Cancer cells often have mutations in their DNA that can give scientists clues about how the cancer started or which treatment may be most effective. Finding these mutations can be difficult, but a new method may offer more complete, comprehensive results.
A team of researchers has developed a new framework that can combine three existing methods of finding these large mutations — or structural variants — into a single, more complete picture.
Feng Yue, assistant professor of biochemistry and molecular biology at Penn State College of Medicine, said the new method — published today (Sept. 10) in Nature Genetics — could help researchers find new structural variations within cancer cell DNA and learn more about how those cancers begin.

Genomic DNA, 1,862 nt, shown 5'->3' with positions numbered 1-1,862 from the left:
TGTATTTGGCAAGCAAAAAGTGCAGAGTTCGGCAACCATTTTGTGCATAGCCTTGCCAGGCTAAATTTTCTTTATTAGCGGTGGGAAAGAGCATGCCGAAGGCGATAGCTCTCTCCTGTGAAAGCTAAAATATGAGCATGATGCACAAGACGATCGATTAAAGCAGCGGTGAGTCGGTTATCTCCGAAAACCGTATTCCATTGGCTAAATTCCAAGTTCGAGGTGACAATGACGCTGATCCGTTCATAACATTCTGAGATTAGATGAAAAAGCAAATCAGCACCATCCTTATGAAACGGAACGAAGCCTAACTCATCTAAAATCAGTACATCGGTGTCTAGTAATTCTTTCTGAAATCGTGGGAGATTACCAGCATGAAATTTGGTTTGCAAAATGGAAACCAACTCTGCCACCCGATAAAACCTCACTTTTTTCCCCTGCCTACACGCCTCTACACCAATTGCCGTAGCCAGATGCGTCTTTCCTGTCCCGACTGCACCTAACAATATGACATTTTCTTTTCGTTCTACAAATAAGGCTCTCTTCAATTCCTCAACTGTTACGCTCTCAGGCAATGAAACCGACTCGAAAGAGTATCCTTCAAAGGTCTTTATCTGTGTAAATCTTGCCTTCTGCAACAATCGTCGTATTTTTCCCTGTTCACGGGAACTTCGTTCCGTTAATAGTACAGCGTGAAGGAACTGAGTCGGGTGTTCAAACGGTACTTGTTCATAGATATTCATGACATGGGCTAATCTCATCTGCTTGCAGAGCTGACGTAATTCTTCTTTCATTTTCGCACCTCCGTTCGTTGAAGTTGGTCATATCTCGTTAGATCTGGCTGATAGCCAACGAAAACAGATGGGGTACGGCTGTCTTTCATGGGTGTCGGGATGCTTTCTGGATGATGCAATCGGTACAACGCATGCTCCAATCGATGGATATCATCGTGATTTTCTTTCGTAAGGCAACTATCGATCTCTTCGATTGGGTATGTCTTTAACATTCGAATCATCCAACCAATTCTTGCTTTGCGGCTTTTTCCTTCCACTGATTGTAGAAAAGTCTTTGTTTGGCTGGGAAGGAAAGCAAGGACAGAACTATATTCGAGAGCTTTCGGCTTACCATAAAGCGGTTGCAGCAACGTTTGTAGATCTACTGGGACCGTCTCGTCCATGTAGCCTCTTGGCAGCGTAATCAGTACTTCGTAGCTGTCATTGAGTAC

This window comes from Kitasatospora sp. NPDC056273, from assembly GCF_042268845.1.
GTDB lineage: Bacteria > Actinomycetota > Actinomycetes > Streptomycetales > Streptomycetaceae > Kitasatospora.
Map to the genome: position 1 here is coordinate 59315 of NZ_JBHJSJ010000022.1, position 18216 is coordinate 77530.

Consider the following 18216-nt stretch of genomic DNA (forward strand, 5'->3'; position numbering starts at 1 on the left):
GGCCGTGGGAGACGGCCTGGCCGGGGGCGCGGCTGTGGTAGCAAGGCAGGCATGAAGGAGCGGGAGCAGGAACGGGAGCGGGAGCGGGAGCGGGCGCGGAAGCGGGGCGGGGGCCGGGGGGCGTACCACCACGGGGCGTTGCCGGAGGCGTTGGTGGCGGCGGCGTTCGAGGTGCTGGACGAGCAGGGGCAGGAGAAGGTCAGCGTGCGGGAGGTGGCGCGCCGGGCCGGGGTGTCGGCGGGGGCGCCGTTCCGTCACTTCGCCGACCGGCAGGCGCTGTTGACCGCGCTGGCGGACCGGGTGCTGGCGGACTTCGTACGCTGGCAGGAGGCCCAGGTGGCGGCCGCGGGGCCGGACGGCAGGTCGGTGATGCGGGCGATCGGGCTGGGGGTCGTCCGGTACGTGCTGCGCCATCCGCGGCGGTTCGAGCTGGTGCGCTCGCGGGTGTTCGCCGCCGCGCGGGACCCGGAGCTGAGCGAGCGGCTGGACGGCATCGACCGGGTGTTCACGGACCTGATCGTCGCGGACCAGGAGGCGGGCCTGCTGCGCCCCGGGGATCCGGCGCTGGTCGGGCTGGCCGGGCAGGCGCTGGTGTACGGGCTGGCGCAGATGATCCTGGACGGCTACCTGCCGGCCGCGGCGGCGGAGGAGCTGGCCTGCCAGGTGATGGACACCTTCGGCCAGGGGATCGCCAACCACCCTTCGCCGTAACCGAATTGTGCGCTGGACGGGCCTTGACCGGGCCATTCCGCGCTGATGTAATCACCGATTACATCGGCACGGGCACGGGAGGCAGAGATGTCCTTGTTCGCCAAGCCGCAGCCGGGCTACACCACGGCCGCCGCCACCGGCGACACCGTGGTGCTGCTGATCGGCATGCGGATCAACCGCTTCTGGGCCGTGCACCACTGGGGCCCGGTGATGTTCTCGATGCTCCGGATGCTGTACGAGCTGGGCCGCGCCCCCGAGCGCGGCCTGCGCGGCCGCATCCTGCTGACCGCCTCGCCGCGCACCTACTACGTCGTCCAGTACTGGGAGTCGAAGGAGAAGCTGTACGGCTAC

“We were able to design and use this computational framework to connect the three methods together, to get the most comprehensive view of the genome,” Yue said. “Each method by itself can only review a portion of the structural variations, but when you integrate the results of the three different methods, you can get the most comprehensive view of the cancer genome.”
Structural variants are large mutations in DNA that can result in cancer causing genes being turned on. For
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